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The Baltimore Sun

Towson poised to take another bite of Gino's

Despite an apologetic sign in the front window saying the restaurant is not open yet, Scott Autry, co-owner of the Towson Gino's Burgers and Chicken location, estimates that 50 people a day bang on the locked doors in hopes of getting their first taste of the reincarnated Gino's Giant.

On Wednesday, Autry will finally be able to let them in.

The first Maryland location of the beloved restaurant's second incarnation will formally open to the public on Wednesday, Aug. 17 — an event that Autry and his staff are more than ready for.

Customers who have driven into the parking lot over the past several days could be forgiven for thinking the restaurant is already open. Autry's staff has been inside running cash registers and grills every day.

Autry said that employees all have 30 to 60 hours of training, and that he plans to be "over-prepared" for Wednesday's official opening.

The staff has had its opportunities to work out the kinks before the general public takes its first bite. Gino's hosted a lunch for local business owners and politicians on Aug. 9, a friends-and-family lunch Aug. 14 and a fundraiser for Calvert Hall College High School on Monday afternoon, Aug. 15.

Autry's father, Harold, arrived at Sunday's event in his old Gino's uniform. Harold Autry met Scott's mother, Julie, when both worked at Gino's as 16-year-olds in the 1970's, and was an area manager for the original Gino's franchise.

It's memories like that that makes Autry expect a big turnout Wednesday.

"Everyone has a story," Autry said, "and it's a fond memory for everyone."

By now, Autry has heard plenty of tales of Gino's past glory. Some are like his parents' story, but others are as simple as young children, now grown, for whom a trip to Gino's would be the reward for good behavior or high marks in school.

"To re-eat a Gino's Giant after 30 years is a big deal for a lot of people," Autry said.

For that reason, employees are just as versed in Gino's history as they are menu items.

Patty Rhine, 20, of Towson, is an assistant to Autry and co-owner Jared Miller, and said all of the cashiers and employees have been taught the restaurant's history, from founder Gino Marchetti's uniform number and position for the Baltimore Colts (No. 89, defensive end) to the company's demise 20 years ago.

"It's crazy," Rhine said. "All these people, like my grandmother, have these memories from 40 years ago when they were here with their families.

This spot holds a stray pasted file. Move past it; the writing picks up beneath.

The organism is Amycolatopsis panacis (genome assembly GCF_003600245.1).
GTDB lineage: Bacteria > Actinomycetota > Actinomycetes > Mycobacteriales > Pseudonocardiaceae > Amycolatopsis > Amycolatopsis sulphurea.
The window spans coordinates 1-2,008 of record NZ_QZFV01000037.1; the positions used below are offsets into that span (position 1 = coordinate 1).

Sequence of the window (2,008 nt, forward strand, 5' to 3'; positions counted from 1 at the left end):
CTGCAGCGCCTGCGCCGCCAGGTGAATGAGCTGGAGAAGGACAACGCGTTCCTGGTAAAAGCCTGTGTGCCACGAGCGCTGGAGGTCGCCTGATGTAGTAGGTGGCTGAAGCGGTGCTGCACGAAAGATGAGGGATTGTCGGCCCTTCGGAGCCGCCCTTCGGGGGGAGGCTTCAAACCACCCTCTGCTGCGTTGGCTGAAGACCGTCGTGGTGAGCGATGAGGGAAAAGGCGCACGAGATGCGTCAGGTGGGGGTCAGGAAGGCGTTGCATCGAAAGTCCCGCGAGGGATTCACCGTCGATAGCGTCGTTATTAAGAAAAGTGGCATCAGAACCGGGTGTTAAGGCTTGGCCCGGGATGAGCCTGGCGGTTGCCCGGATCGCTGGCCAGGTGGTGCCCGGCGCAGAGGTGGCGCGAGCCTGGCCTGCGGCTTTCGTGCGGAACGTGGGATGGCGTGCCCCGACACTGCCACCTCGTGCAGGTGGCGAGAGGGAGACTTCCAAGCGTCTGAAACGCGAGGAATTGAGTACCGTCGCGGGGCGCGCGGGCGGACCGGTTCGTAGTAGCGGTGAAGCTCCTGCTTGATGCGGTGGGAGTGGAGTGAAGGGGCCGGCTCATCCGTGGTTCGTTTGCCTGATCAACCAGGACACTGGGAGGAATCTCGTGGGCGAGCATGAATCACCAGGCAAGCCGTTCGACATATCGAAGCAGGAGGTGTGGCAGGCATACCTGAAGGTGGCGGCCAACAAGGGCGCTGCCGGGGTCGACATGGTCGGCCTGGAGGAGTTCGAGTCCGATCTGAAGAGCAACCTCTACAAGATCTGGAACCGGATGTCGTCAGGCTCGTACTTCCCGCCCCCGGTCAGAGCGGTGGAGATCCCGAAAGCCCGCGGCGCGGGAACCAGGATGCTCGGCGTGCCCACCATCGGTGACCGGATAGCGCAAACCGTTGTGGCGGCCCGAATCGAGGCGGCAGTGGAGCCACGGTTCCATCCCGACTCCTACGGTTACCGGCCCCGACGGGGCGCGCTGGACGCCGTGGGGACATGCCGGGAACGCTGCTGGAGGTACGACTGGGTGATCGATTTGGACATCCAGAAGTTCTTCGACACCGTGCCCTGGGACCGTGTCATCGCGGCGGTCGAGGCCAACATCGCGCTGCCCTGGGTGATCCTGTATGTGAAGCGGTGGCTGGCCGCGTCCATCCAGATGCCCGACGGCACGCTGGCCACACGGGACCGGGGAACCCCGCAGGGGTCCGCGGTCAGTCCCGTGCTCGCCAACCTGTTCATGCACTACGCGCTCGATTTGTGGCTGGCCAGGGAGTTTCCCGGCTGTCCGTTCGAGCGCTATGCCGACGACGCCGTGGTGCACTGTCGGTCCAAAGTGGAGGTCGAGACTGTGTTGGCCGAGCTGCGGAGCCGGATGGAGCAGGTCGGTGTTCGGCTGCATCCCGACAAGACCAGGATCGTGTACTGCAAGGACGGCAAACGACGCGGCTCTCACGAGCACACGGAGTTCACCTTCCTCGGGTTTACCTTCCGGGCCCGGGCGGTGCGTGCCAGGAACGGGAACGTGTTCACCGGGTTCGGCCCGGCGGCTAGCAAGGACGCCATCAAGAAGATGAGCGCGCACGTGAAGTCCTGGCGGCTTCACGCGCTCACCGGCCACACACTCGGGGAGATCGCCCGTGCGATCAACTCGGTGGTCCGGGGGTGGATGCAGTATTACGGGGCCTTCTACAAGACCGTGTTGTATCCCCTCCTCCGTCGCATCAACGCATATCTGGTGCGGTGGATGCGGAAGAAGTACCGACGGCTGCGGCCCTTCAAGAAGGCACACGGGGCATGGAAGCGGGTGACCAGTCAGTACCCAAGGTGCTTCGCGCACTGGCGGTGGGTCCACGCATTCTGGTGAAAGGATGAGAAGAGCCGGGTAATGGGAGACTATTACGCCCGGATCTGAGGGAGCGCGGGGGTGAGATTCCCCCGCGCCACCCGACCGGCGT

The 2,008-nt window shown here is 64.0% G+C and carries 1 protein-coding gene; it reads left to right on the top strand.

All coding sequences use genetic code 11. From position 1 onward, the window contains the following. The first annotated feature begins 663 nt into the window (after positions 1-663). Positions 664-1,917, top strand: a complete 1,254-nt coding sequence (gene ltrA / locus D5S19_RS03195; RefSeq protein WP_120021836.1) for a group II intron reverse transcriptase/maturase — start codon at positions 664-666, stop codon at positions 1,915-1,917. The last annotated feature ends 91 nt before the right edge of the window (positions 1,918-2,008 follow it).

"They remember the food, and the music," she said. "That's why people want to come here. It reminds them of their childhood."

For all the similarities, there will be a few differences between the Gino's of old and the new restaurant, which Autry described as "fast-casual." The company eschews frozen foods in favor of fresh ingredients that are delivered daily and prepared each morning for that day's business, he said, and boasts an indoor and outdoor dining area that can seat up to 100 people.

County Councilman David Marks was too young to remember the original Gino's franchise when it closed, but believes it's "wonderful to have a locally oriented franchise like this back in the area."

"It means a lot to people who grew up in the area in the 1960s and '70s, and I think they're going to be very successful," Marks said. "There's a lot of energy there. People are excited about them being back."

Nancy Hafford, executive director of the Towson Chamber of Commerce, had her first Gino's experience last Tuesday at the preview event. She said that by the time she moved north from Florida, Gino's had closed, but she heard enough about the Gino's Giant that she knew exactly what she had to order.

She called the burger "excellent," and said the servers did a great job, but enjoyed the atmosphere created by the one-time Gino's regulars with whom she dined.

"The thing that I like the most is how many people that were there were reliving so many fond memories of the place," Hafford said.

Despite the positive feedback, Rhine said Autry is leaving nothing to chance.

"He wants everything to be 'the top,' " Rhine said. "He strives for perfection, if it's possible."

Copyright © 2015, The Baltimore Sun
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